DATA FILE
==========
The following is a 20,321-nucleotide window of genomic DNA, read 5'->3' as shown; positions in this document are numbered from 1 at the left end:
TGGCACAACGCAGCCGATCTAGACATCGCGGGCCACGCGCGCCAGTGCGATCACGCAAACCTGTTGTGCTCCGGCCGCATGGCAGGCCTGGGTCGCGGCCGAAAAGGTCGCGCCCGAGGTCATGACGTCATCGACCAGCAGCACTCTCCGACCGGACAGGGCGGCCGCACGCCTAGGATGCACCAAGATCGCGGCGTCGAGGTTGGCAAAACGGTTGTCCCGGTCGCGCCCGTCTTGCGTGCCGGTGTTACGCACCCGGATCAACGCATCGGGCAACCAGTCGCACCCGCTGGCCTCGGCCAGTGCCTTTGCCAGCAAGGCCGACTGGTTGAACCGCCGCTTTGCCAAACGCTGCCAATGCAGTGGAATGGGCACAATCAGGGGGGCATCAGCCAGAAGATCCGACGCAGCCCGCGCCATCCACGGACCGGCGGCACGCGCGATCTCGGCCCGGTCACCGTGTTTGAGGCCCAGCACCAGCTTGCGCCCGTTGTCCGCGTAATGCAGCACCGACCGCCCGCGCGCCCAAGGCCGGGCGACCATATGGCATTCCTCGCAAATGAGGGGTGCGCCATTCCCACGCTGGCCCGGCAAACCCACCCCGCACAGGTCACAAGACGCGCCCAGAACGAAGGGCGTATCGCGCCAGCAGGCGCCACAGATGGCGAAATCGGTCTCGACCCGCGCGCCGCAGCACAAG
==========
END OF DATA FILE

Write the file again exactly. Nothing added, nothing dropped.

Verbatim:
The following is a 20,321-nucleotide window of genomic DNA, read 5'->3' as shown; positions in this document are numbered from 1 at the left end:
TGGCACAACGCAGCCGATCTAGACATCGCGGGCCACGCGCGCCAGTGCGATCACGCAAACCTGTTGTGCTCCGGCCGCATGGCAGGCCTGGGTCGCGGCCGAAAAGGTCGCGCCCGAGGTCATGACGTCATCGACCAGCAGCACTCTCCGACCGGACAGGGCGGCCGCACGCCTAGGATGCACCAAGATCGCGGCGTCGAGGTTGGCAAAACGGTTGTCCCGGTCGCGCCCGTCTTGCGTGCCGGTGTTACGCACCCGGATCAACGCATCGGGCAACCAGTCGCACCCGCTGGCCTCGGCCAGTGCCTTTGCCAGCAAGGCCGACTGGTTGAACCGCCGCTTTGCCAAACGCTGCCAATGCAGTGGAATGGGCACAATCAGGGGGGCATCAGCCAGAAGATCCGACGCAGCCCGCGCCATCCACGGACCGGCGGCACGCGCGATCTCGGCCCGGTCACCGTGTTTGAGGCCCAGCACCAGCTTGCGCCCGTTGTCCGCGTAATGCAGCACCGACCGCCCGCGCGCCCAAGGCCGGGCGACCATATGGCATTCCTCGCAAATGAGGGGTGCGCCATTCCCACGCTGGCCCGGCAAACCCACCCCGCACAGGTCACAAGACGCGCCCAGAACGAAGGGCGTATCGCGCCAGCAGGCGCCACAGATGGCGAAATCGGTCTCGACCCGCGCGCCGCAGCACAAG